Make an appointment:
Specialty
(i.e. Dermatologists)
Location

Is there a way to optimize my T3 levels, or am I just destined to have low T3?

I'm a 33 year old female with Graves Disease, took methimozole for 1yr, thyroid responded fine. However, after stopping meds went hyperthyroid again. Throughout the entire year, even when tsh was optimized, my t3 is always just right at the bottom of the normal range. Is there a way to optimize my T3 levels, or am I just destined to have low t3?
If you haven't seen one yet, I would suggest that you schedule an appointment with an endocrinologist so that the two of you can discuss your concerns. The most important number for you to focus on when it comes to regulating your thyroid levels is the TSH. TSH stands for thyroid stimulating hormone, and is the primary regulator of thyroid function in the body. When the body wants more thyroid hormone it increases it's TSH levels. Thus, when TSH levels are high we interpret that as the body being starved for thyroid hormone. Went TSH levels are low, we interpret that as the body experiencing too much thyroid hormone. We do not look at the thyroid hormone itself except in certain circumstances. If someone's TSH is normal, and there is nothing wrong with the pituitary gland in the brain, then there is no reason to believe that the thyroid levels you have or abnormal for you. I would be much more concerned if your T3 levels were within normal limits, but your TSH was really low. That would tell me that you have too much thyroid hormone for your body. Your endocrinologist will titrate your medications to your TSH and not your T4 or T3 levels. Graves' disease is a condition that should be followed by specialist. I would suggest that you schedule an appointment with an endocrinologist so that the two of you can discuss the treatments for this condition and how your thyroid level should be followed longitudinally.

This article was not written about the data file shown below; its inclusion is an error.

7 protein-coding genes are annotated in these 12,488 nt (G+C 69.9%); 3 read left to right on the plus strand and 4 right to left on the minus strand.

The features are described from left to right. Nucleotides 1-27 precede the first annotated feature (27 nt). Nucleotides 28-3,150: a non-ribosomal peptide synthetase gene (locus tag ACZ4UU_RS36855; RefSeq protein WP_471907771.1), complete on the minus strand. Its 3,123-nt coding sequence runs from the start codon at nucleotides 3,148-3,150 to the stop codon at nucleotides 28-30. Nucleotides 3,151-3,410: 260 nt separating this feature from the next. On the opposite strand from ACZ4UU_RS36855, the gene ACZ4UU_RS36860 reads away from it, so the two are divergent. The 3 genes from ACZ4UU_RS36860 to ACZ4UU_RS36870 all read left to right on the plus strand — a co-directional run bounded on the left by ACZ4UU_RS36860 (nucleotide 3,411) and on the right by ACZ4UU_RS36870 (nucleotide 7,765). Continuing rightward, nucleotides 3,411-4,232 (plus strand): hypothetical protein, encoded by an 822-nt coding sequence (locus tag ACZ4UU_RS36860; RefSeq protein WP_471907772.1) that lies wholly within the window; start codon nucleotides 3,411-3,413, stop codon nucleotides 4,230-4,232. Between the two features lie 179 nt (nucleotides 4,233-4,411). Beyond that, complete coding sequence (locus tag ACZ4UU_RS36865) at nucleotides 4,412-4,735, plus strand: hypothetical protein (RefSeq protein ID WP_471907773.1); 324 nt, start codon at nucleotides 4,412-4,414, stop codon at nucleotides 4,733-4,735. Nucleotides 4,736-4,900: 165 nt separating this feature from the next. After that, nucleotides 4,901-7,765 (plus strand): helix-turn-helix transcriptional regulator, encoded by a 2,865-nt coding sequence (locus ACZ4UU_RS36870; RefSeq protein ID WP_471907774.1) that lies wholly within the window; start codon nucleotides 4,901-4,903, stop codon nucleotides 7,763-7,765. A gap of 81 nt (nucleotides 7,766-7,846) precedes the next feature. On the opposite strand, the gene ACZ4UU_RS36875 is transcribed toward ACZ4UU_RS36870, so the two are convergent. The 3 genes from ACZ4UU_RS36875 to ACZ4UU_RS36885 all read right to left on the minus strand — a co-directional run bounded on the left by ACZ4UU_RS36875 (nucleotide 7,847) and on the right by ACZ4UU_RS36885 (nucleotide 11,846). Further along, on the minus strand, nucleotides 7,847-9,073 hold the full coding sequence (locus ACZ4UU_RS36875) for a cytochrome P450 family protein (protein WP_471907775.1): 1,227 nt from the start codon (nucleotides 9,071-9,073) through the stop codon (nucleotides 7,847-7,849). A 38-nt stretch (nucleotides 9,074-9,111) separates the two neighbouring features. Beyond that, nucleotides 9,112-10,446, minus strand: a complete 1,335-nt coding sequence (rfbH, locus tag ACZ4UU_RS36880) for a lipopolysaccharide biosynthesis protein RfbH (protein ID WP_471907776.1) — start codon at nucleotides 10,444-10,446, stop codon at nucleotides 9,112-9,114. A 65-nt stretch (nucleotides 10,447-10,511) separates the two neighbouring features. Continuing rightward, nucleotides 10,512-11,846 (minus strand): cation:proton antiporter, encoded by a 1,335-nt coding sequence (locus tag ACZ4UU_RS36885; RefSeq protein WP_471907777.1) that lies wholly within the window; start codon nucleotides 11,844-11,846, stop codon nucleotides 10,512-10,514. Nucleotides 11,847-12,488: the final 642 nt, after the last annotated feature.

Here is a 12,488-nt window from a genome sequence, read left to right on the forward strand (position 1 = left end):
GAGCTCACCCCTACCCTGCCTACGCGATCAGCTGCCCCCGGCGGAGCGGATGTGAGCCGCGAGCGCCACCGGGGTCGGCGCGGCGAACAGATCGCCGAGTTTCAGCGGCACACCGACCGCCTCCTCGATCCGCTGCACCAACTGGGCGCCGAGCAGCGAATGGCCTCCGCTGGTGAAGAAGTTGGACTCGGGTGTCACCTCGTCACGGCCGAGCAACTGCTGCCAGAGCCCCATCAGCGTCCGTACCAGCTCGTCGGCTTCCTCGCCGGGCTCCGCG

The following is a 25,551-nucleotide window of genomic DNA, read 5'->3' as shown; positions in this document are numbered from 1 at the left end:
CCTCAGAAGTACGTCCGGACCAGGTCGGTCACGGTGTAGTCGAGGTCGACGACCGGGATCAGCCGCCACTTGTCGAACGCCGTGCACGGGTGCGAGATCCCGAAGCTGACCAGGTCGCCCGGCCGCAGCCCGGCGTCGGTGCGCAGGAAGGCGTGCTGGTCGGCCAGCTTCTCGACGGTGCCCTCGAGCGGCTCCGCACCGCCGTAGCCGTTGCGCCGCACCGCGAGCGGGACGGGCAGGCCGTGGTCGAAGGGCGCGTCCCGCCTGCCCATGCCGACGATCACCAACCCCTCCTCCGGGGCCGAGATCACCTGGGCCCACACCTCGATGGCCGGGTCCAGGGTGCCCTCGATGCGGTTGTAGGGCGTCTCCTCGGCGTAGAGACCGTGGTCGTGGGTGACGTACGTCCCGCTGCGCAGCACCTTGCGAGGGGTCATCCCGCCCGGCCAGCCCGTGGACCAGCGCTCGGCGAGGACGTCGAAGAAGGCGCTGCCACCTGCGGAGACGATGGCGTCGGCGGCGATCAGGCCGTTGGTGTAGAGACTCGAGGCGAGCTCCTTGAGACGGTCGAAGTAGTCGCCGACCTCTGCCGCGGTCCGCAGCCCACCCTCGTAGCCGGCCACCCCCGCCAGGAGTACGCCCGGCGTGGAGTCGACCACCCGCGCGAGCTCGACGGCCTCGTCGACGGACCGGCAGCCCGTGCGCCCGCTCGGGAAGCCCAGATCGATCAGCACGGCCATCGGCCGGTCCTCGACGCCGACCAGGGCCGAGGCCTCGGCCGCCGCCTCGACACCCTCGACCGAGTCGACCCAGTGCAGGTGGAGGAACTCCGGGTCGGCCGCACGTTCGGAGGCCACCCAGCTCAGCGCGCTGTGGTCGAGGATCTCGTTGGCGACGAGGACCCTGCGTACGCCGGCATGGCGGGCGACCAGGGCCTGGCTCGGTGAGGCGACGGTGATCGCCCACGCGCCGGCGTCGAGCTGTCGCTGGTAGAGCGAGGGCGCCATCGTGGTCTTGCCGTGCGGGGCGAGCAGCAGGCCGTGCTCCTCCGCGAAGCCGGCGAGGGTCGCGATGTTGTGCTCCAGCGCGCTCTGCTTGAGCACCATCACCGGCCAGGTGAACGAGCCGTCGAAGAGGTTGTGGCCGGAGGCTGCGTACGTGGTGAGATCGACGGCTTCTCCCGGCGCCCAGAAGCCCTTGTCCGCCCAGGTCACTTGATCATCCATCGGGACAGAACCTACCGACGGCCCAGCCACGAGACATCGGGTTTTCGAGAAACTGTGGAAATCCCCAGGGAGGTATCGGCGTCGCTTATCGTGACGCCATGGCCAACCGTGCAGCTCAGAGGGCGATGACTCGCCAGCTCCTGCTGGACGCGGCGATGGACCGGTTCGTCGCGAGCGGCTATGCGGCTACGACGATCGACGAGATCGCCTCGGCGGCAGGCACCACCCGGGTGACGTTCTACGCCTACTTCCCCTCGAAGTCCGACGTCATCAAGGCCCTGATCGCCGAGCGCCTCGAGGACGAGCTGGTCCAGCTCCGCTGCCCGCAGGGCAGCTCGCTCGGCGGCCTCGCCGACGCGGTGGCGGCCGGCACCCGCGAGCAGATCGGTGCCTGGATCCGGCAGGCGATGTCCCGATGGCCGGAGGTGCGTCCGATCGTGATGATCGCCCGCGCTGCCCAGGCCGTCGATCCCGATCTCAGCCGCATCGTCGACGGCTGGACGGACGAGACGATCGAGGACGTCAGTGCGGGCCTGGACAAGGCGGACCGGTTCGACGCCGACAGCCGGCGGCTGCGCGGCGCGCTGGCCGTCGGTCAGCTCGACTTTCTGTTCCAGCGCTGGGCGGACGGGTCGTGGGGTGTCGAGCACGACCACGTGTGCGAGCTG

This answer is for general informational purposes only and is not a substitute for professional medical advice.
If you think you may have a medical emergency, call your doctor or (in the United States) 911 immediately. Always seek the advice of your doctor before starting or changing treatment. Medical professionals who provide responses to health-related questions are intended third party beneficiaries with certain rights under Zocdoc’s Terms of Service.

Other Endocrinologists